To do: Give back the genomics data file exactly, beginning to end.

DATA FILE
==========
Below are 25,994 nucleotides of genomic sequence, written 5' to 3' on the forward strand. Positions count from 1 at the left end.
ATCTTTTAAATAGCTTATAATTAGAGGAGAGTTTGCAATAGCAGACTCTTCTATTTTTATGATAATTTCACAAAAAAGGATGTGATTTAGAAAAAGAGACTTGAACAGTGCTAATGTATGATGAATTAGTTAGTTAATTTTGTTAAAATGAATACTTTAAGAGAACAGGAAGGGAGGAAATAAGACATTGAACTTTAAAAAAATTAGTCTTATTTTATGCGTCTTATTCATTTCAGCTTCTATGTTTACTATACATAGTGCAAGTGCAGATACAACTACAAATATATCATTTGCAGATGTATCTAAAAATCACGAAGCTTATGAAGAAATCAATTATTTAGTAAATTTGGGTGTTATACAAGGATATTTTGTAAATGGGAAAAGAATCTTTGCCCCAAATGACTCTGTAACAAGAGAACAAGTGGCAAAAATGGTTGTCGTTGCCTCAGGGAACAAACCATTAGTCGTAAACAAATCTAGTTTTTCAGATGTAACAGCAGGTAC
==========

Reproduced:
Below are 25,994 nucleotides of genomic sequence, written 5' to 3' on the forward strand. Positions count from 1 at the left end.
ATCTTTTAAATAGCTTATAATTAGAGGAGAGTTTGCAATAGCAGACTCTTCTATTTTTATGATAATTTCACAAAAAAGGATGTGATTTAGAAAAAGAGACTTGAACAGTGCTAATGTATGATGAATTAGTTAGTTAATTTTGTTAAAATGAATACTTTAAGAGAACAGGAAGGGAGGAAATAAGACATTGAACTTTAAAAAAATTAGTCTTATTTTATGCGTCTTATTCATTTCAGCTTCTATGTTTACTATACATAGTGCAAGTGCAGATACAACTACAAATATATCATTTGCAGATGTATCTAAAAATCACGAAGCTTATGAAGAAATCAATTATTTAGTAAATTTGGGTGTTATACAAGGATATTTTGTAAATGGGAAAAGAATCTTTGCCCCAAATGACTCTGTAACAAGAGAACAAGTGGCAAAAATGGTTGTCGTTGCCTCAGGGAACAAACCATTAGTCGTAAACAAATCTAGTTTTTCAGATGTAACAGCAGGTAC